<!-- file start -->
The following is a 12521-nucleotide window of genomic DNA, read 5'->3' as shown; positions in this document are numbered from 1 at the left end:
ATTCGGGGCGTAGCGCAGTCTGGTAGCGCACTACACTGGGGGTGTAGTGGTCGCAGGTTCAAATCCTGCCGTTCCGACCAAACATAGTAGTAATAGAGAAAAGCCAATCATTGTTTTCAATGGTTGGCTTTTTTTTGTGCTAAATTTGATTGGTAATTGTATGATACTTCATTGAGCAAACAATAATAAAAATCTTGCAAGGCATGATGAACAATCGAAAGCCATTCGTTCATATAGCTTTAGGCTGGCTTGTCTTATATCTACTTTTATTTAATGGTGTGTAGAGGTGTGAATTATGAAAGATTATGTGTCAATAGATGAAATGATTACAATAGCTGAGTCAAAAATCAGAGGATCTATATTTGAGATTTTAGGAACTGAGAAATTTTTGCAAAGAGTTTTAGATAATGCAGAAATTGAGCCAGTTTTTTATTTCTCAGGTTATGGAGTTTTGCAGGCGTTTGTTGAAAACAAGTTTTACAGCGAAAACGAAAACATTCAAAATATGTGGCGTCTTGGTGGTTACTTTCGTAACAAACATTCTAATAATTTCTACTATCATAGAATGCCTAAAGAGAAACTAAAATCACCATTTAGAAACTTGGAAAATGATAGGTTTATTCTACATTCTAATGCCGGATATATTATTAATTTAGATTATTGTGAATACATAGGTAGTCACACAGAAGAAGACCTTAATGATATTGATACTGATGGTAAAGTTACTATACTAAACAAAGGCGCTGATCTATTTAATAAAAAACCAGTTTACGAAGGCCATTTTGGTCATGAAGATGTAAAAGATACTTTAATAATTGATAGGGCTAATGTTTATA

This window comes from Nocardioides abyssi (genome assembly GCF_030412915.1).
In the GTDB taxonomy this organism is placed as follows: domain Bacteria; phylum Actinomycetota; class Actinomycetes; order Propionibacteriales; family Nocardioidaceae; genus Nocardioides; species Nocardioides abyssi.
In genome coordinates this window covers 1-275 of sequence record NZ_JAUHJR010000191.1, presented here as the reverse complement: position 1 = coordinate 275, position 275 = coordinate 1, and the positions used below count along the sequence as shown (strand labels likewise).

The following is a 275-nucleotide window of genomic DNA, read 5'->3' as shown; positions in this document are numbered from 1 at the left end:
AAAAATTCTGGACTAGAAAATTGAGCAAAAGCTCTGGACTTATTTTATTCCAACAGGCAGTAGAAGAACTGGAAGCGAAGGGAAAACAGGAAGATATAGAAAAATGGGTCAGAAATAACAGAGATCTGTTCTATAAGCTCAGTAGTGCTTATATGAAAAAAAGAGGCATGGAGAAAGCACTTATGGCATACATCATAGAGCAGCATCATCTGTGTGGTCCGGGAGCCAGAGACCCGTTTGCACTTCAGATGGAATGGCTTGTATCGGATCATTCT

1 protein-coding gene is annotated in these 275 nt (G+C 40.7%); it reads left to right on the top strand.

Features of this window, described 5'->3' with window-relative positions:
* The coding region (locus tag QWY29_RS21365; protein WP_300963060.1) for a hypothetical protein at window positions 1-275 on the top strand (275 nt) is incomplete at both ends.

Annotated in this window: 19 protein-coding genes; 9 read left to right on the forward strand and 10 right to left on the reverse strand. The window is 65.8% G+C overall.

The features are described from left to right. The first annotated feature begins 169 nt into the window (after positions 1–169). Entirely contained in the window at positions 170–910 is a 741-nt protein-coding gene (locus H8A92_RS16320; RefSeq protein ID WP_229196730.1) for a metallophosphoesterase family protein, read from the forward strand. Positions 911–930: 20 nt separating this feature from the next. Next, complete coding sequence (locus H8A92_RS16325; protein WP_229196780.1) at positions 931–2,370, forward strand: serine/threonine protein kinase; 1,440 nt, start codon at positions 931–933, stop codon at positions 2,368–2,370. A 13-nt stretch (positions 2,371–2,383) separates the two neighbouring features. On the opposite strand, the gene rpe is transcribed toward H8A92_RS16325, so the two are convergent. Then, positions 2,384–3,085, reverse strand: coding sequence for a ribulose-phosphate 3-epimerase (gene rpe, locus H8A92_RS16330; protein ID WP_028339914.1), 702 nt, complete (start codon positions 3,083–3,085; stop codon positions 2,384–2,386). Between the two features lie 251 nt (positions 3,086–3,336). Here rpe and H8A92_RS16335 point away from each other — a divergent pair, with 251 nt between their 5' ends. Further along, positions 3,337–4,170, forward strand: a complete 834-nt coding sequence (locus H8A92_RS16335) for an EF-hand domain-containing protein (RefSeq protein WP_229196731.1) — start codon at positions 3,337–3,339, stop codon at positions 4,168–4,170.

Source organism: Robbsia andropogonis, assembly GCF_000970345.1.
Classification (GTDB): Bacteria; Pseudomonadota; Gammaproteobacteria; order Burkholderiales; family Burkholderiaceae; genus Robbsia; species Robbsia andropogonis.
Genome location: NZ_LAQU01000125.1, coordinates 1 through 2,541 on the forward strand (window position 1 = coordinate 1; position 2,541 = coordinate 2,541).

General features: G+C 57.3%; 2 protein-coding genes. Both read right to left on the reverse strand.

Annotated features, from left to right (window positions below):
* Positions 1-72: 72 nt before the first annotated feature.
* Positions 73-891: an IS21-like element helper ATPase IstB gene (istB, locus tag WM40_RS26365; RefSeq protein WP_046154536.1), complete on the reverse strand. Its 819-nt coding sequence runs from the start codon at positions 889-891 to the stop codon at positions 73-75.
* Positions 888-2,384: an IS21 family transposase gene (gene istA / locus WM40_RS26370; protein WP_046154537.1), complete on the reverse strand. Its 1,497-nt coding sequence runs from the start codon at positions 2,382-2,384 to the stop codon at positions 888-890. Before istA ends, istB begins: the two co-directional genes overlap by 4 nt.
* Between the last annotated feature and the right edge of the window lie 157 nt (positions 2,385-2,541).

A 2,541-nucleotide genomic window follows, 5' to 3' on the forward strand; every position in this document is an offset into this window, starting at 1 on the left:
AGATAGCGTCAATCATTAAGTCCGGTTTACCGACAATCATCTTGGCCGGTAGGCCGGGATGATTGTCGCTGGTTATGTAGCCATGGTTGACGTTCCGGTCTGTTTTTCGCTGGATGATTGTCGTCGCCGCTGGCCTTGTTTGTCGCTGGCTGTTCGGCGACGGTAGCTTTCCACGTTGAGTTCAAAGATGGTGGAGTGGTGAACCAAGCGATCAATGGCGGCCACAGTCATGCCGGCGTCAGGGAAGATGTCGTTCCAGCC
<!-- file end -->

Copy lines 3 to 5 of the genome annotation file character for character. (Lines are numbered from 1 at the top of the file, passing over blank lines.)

This window comes from Nocardioides abyssi (genome assembly GCF_030412915.1).
In the GTDB taxonomy this organism is placed as follows: domain Bacteria; phylum Actinomycetota; class Actinomycetes; order Propionibacteriales; family Nocardioidaceae; genus Nocardioides; species Nocardioides abyssi.
In genome coordinates this window covers 1-275 of sequence record NZ_JAUHJR010000191.1, presented here as the reverse complement: position 1 = coordinate 275, position 275 = coordinate 1, and the positions used below count along the sequence as shown (strand labels likewise).